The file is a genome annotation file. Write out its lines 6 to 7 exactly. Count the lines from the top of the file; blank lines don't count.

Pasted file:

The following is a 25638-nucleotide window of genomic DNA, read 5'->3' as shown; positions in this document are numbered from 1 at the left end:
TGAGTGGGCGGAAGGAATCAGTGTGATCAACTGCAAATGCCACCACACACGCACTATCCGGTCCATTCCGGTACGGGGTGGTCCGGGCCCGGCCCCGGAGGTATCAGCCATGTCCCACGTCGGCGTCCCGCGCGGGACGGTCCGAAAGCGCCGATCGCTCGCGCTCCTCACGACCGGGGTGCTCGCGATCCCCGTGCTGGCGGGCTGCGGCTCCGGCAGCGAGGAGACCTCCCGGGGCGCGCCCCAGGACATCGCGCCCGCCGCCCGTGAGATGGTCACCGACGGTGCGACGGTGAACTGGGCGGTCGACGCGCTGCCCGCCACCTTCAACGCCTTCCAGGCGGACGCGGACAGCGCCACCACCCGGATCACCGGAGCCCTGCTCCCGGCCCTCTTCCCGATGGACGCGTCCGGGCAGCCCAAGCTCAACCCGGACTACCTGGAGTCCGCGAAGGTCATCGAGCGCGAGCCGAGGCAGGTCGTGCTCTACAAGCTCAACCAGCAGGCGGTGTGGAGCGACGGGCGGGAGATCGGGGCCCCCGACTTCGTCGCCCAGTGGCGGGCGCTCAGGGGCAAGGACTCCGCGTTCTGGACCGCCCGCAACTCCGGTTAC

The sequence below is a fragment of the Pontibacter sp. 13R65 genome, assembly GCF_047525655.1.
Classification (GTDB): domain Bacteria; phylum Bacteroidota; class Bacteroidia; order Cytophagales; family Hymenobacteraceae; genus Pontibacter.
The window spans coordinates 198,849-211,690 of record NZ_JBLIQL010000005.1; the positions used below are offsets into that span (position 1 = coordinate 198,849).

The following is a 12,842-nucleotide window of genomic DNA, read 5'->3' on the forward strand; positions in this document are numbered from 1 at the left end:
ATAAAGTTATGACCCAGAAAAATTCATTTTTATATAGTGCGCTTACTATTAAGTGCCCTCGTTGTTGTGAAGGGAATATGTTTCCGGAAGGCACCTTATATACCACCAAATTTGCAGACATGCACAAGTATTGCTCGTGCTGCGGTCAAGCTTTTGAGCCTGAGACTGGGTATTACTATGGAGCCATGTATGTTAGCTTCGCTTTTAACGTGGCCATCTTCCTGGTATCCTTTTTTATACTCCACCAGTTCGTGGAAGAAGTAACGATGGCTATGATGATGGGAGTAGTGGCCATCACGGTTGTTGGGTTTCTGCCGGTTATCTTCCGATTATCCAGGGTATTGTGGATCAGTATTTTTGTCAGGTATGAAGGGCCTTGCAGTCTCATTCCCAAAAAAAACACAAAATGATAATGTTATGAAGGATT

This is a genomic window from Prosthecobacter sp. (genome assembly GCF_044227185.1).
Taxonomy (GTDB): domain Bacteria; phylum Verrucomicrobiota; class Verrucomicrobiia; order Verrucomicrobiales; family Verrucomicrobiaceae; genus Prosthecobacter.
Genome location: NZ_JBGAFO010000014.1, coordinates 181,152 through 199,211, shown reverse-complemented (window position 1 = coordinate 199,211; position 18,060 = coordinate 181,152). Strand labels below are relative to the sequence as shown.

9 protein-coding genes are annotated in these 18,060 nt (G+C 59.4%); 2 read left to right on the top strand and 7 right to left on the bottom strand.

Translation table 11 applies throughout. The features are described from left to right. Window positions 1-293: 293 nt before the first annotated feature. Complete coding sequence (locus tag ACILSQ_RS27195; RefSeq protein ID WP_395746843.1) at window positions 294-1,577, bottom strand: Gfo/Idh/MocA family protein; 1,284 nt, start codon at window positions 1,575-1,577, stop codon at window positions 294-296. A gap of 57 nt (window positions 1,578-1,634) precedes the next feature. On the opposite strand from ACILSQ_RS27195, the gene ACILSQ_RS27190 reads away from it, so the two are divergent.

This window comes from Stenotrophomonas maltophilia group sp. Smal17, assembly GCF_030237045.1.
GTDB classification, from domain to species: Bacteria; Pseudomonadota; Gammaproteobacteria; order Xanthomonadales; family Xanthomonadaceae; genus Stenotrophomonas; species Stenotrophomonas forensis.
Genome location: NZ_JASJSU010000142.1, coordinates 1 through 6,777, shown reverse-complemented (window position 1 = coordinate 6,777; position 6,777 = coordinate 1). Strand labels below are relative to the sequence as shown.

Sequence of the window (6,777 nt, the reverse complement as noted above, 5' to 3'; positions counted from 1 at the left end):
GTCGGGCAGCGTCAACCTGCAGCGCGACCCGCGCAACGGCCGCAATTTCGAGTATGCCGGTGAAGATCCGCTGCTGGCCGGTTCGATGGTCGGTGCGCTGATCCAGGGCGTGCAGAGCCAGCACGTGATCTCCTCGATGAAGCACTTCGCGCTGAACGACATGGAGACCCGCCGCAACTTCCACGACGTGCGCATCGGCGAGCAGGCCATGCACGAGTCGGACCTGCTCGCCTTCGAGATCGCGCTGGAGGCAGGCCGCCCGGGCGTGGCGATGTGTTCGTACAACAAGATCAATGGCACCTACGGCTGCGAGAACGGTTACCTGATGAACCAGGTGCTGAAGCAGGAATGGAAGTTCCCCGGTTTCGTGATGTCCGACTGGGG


The following is a 12,842-nucleotide window of genomic DNA, read 5'->3' on the forward strand; positions in this document are numbered from 1 at the left end:
ATAAAGTTATGACCCAGAAAAATTCATTTTTATATAGTGCGCTTACTATTAAGTGCCCTCGTTGTTGTGAAGGGAATATGTTTCCGGAAGGCACCTTATATACCACCAAATTTGCAGACATGCACAAGTATTGCTCGTGCTGCGGTCAAGCTTTTGAGCCTGAGACTGGGTATTACTATGGAGCCATGTATGTTAGCTTCGCTTTTAACGTGGCCATCTTCCTGGTATCCTTTTTTATACTCCACCAGTTCGTGGAAGAAGTAACGATGGCTATGATGATGGGAGTAGTGGCCATCACGGTTGTTGGGTTTCTGCCGGTTATCTTCCGATTATCCAGGGTATTGTGGATCAGTATTTTTGTCAGGTATGAAGGGCCTTGCAGTCTCATTCCCAAAAAAAACACAAAATGATAATGTTATGAAGGATT